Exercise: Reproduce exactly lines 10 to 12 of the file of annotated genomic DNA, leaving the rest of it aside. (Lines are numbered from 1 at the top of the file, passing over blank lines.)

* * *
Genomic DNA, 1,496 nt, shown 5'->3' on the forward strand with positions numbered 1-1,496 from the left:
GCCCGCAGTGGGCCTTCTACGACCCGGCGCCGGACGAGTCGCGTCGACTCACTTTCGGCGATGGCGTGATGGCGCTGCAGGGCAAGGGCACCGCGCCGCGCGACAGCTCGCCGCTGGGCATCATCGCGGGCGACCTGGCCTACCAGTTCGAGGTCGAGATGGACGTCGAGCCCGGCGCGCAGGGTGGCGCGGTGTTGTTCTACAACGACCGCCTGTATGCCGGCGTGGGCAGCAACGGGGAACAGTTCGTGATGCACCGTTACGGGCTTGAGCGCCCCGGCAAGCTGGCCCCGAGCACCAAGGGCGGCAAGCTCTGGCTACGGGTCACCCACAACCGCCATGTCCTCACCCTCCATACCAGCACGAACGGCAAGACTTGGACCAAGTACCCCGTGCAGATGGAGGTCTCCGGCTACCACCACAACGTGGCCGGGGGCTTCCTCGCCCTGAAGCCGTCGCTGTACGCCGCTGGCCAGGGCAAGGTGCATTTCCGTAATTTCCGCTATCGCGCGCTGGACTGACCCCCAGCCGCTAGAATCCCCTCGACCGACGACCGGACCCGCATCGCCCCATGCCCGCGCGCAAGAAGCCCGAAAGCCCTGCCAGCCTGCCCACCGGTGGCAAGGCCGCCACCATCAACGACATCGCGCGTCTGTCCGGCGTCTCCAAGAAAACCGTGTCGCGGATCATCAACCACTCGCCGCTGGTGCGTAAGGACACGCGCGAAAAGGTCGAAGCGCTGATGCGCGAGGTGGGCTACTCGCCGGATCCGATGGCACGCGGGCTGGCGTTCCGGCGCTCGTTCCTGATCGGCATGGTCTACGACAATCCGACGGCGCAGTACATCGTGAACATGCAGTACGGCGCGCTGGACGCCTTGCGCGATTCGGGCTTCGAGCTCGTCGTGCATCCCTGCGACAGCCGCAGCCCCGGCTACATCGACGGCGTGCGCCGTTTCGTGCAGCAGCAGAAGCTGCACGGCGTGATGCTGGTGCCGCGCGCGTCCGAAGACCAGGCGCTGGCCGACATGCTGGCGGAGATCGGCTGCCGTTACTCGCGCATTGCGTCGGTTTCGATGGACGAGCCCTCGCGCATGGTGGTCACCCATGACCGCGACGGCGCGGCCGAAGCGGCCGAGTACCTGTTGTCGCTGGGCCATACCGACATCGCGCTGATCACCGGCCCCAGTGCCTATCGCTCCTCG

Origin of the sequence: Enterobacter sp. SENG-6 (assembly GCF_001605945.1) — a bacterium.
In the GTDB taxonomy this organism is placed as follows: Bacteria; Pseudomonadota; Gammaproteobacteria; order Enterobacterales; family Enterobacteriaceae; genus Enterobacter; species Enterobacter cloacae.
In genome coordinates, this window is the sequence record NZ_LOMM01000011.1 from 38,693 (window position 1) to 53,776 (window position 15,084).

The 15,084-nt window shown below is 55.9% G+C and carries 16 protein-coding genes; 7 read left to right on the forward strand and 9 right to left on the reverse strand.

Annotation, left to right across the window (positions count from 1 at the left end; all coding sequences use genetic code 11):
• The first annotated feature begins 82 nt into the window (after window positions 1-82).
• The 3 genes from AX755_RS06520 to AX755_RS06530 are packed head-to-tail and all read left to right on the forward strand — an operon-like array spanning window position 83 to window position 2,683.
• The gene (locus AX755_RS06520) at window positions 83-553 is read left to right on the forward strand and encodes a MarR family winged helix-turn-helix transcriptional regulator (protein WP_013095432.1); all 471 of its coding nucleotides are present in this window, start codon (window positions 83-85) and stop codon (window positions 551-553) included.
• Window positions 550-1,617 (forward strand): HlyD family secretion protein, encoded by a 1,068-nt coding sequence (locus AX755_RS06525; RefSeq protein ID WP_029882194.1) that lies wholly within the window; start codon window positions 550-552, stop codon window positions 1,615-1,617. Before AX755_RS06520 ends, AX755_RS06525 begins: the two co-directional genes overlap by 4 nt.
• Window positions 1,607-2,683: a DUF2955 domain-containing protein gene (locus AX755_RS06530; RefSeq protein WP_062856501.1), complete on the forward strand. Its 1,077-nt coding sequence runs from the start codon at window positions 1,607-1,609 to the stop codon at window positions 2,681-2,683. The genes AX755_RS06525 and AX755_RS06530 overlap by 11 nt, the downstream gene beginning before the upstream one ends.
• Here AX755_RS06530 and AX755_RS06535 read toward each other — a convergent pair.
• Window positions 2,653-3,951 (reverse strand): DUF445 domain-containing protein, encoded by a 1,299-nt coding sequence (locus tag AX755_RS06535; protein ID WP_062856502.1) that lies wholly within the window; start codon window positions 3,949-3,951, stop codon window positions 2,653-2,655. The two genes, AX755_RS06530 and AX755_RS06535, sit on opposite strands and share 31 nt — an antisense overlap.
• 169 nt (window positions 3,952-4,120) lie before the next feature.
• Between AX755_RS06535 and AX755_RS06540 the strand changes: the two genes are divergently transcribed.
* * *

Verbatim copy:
• The gene (locus AX755_RS06520) at window positions 83-553 is read left to right on the forward strand and encodes a MarR family winged helix-turn-helix transcriptional regulator (protein WP_013095432.1); all 471 of its coding nucleotides are present in this window, start codon (window positions 83-85) and stop codon (window positions 551-553) included.
• Window positions 550-1,617 (forward strand): HlyD family secretion protein, encoded by a 1,068-nt coding sequence (locus AX755_RS06525; RefSeq protein ID WP_029882194.1) that lies wholly within the window; start codon window positions 550-552, stop codon window positions 1,615-1,617. Before AX755_RS06520 ends, AX755_RS06525 begins: the two co-directional genes overlap by 4 nt.
• Window positions 1,607-2,683: a DUF2955 domain-containing protein gene (locus AX755_RS06530; RefSeq protein WP_062856501.1), complete on the forward strand. Its 1,077-nt coding sequence runs from the start codon at window positions 1,607-1,609 to the stop codon at window positions 2,681-2,683. The genes AX755_RS06525 and AX755_RS06530 overlap by 11 nt, the downstream gene beginning before the upstream one ends.